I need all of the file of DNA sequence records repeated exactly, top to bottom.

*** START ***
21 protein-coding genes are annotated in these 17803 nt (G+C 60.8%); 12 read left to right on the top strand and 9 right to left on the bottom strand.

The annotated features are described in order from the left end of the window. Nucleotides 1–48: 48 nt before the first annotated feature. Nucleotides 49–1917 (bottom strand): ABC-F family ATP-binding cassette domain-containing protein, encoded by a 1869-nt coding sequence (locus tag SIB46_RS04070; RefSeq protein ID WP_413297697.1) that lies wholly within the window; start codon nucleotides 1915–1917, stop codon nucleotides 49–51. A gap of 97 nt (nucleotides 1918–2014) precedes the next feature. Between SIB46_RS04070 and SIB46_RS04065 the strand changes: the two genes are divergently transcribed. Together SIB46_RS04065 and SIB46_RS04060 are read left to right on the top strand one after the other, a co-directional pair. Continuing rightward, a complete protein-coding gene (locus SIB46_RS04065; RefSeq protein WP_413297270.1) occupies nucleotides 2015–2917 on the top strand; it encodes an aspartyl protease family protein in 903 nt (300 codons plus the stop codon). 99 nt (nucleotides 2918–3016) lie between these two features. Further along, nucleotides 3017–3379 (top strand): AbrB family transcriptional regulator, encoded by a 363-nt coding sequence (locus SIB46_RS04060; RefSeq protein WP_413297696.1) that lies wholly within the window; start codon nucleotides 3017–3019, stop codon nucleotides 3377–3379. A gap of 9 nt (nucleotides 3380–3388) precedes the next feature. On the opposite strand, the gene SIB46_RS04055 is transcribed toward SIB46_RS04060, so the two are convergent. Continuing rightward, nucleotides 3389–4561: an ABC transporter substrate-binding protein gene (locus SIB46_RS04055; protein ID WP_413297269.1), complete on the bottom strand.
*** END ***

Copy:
21 protein-coding genes are annotated in these 17803 nt (G+C 60.8%); 12 read left to right on the top strand and 9 right to left on the bottom strand.

The annotated features are described in order from the left end of the window. Nucleotides 1–48: 48 nt before the first annotated feature. Nucleotides 49–1917 (bottom strand): ABC-F family ATP-binding cassette domain-containing protein, encoded by a 1869-nt coding sequence (locus tag SIB46_RS04070; RefSeq protein ID WP_413297697.1) that lies wholly within the window; start codon nucleotides 1915–1917, stop codon nucleotides 49–51. A gap of 97 nt (nucleotides 1918–2014) precedes the next feature. Between SIB46_RS04070 and SIB46_RS04065 the strand changes: the two genes are divergently transcribed. Together SIB46_RS04065 and SIB46_RS04060 are read left to right on the top strand one after the other, a co-directional pair. Continuing rightward, a complete protein-coding gene (locus SIB46_RS04065; RefSeq protein WP_413297270.1) occupies nucleotides 2015–2917 on the top strand; it encodes an aspartyl protease family protein in 903 nt (300 codons plus the stop codon). 99 nt (nucleotides 2918–3016) lie between these two features. Further along, nucleotides 3017–3379 (top strand): AbrB family transcriptional regulator, encoded by a 363-nt coding sequence (locus SIB46_RS04060; RefSeq protein WP_413297696.1) that lies wholly within the window; start codon nucleotides 3017–3019, stop codon nucleotides 3377–3379. A gap of 9 nt (nucleotides 3380–3388) precedes the next feature. On the opposite strand, the gene SIB46_RS04055 is transcribed toward SIB46_RS04060, so the two are convergent. Continuing rightward, nucleotides 3389–4561: an ABC transporter substrate-binding protein gene (locus SIB46_RS04055; protein ID WP_413297269.1), complete on the bottom strand.